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Re: superimposing the Fielding and TBL architectures

From: Jonathan Rees <jar@creativecommons.org>
Date: Wed, 5 Oct 2011 17:49:27 -0400
Message-ID: <CACHXnarwNDXukC1JyvmZDOM7W2omMZhCQ1CbrXo+szpagmgUbg@mail.gmail.com>
To: Pat Hayes <phayes@ihmc.us>
Cc: AWWSW TF <public-awwsw@w3.org>
Pat,

I'd like to know more about your (bad?) reaction to the "generic
resource" theory ( http://www.w3.org/2001/tag/awwsw/ir/20110625/ ). It
sounds like you consider it flawed, wrong, distasteful, or all three.
I would like to know why, and consider whether there is an
alternative. I certainly don't like it, but I haven't come up with
anything better. Discarding it means, I believe, abandoning
httpRange-14 and "information resource" altogether, which is fine by
me but would be a big step.

What we're trying to explain is a URI which when used for retrieval
yields content that's the same every time in all important ways, but
different each time in unimportant ways. For example, the content
could be XML, and the differences might be insignificant whitespace
(e.g. in between attribute/value pairs). We want the URI to name the
document modulo the unimportant differences. (A quotient
construction.)

But what constitutes "important" differs from one URI to the next.
Maybe for a different application (such as one that depends on the
SHA1 hash) the whitespace *would* be significant.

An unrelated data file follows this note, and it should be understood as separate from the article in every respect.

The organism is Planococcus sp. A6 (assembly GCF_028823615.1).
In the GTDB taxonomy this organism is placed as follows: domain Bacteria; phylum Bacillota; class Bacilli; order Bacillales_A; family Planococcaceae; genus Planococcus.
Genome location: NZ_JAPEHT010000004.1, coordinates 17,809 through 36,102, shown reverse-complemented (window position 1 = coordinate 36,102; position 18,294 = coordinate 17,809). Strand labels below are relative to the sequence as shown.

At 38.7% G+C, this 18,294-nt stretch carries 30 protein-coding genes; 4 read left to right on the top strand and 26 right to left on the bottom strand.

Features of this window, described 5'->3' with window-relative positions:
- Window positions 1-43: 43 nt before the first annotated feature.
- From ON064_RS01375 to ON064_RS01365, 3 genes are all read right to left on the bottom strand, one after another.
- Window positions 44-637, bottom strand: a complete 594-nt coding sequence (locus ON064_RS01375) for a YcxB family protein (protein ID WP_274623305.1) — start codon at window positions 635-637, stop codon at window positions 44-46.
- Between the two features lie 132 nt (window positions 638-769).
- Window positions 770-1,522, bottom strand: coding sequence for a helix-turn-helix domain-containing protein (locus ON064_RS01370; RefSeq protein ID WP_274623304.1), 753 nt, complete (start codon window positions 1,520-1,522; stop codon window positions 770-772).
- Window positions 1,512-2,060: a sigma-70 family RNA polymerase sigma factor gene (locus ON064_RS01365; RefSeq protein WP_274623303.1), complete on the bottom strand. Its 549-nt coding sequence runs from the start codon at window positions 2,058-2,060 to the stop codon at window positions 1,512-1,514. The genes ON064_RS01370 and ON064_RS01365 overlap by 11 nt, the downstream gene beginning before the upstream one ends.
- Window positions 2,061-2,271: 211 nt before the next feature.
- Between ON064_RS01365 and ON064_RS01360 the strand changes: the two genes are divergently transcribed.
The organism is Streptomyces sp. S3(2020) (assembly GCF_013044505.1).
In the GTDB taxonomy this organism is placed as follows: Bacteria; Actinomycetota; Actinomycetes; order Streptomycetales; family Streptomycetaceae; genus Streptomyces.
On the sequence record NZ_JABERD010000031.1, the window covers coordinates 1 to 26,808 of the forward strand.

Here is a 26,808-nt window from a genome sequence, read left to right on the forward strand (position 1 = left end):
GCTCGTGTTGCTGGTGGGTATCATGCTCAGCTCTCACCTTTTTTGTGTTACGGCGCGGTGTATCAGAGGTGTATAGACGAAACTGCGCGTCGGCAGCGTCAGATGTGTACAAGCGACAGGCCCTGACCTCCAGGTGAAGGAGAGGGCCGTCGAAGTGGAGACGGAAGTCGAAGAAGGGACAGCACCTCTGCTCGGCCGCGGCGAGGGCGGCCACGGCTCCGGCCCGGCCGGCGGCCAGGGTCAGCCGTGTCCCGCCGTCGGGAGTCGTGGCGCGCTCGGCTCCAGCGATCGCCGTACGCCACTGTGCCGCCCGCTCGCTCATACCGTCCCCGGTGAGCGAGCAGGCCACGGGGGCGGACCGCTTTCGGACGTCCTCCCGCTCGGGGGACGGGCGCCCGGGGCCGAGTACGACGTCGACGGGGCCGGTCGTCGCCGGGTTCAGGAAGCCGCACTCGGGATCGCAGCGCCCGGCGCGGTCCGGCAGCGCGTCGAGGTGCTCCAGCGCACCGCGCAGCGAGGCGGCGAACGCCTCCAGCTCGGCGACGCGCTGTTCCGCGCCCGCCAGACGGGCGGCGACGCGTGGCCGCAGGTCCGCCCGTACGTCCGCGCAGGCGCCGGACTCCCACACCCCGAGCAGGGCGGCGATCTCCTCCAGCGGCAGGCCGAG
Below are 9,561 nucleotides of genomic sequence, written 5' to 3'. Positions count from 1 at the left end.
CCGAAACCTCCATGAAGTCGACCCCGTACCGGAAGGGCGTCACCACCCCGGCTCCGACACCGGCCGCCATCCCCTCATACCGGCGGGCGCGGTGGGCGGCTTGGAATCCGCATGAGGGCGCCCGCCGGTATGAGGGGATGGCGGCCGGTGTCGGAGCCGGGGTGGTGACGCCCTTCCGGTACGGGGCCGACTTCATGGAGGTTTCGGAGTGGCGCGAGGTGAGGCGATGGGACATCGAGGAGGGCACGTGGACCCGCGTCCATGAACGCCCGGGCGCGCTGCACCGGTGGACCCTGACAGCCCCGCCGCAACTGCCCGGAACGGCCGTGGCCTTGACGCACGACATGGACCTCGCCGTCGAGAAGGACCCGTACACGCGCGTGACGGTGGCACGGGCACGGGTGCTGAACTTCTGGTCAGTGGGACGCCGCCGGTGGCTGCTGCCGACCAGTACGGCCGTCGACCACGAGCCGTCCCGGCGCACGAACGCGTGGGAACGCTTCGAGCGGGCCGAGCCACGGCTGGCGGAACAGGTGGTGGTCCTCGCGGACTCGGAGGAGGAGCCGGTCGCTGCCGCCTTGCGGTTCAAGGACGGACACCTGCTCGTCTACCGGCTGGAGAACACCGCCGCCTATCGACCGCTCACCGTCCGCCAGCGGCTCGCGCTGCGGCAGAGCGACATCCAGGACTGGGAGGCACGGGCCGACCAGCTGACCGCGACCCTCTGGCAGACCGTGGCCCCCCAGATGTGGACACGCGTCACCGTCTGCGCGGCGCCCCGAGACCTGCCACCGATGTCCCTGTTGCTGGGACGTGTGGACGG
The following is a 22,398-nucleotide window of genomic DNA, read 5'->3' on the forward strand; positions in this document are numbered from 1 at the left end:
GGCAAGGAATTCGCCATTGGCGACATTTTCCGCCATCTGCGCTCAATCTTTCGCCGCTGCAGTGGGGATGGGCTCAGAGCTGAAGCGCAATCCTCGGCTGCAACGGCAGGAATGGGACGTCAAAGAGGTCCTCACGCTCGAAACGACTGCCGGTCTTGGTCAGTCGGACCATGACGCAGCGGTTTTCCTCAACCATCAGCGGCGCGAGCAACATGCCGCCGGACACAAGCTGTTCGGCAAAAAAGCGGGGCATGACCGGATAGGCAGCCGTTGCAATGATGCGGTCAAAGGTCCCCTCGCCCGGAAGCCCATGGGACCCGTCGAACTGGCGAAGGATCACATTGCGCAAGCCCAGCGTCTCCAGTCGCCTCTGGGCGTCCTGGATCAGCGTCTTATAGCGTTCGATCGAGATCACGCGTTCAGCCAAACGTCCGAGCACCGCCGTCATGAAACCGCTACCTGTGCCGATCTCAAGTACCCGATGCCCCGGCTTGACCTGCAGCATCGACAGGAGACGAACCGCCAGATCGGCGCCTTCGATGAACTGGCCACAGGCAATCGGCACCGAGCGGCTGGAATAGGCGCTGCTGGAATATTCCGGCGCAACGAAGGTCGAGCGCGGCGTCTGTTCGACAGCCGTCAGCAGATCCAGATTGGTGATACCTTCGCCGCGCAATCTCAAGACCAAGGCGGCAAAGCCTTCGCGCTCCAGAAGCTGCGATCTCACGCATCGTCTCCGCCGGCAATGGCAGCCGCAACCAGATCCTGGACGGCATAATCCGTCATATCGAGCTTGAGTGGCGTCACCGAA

Under this theory there is a class of "generic resources" and a
partial order ≤ among them that might be read "specializes". There are
least elements, which I'll call "points" (you didn't like
wa:Representation for good reason). Each point is a pair of a content
(which is an octet sequence) and a media type (another octet
sequence). The space probably has lubs and other structure that I
don't want to bother to nail down unless we can get through the rest
of the discussion.

Now let C be any class. Say that C is ≤-closed if the following holds:
    for all generic resources g and h, C(g) and h ≤ g imply C(h).
(One might say C is "heritable under specialization".)

Now (the weak part of the theory) we say that "important" classes are
≤-closed.  Clearly not all classes, but the ones we mainly care about,
e.g. "was written by Charles Darwin" or "is about 80 pages long" or
"does not use the letter 'e'" (see
http://www.w3.org/2001/tag/awwsw/ir-axioms/20110225 for a longer
list).

OK. There is another theory, which says that terms that might be
interpreted as GRs in the above theory, might be interpreted as
points, but that the theory is incomplete, so we do not always have a
way to distinguish which point. Any reasoning we do regarding the
referent of such a term has to be robust to reinterpretation of the
term as a different point (specializing the same GR). We might even
have a satisfying interpretation that contains something like GRs,
suggesting this treatment may be indistinguishable from the previous
one.

Theory #2 is not Tim's, but it is simpler and leads to the same
conclusions, and maybe it's what you have had in mind. Is it? Or do
you have yet another approach in mind?  Maybe you wanted (theory #3)
to fix the equivalence relation at the top, so that there is no GR
ordering, but the GR that the URI names is determined by looking at a
single point?  That doesn't really work since it doesn't distinguish,
say, the referent of http://www.w3.org/TR/2004/REC-rdf-mt-20040210/
from the referent of http://www.w3.org/TR/rdf-mt/ ; among other
things.

Thanks
Jonathan
Received on Wednesday, 5 October 2011 21:50:05 GMT

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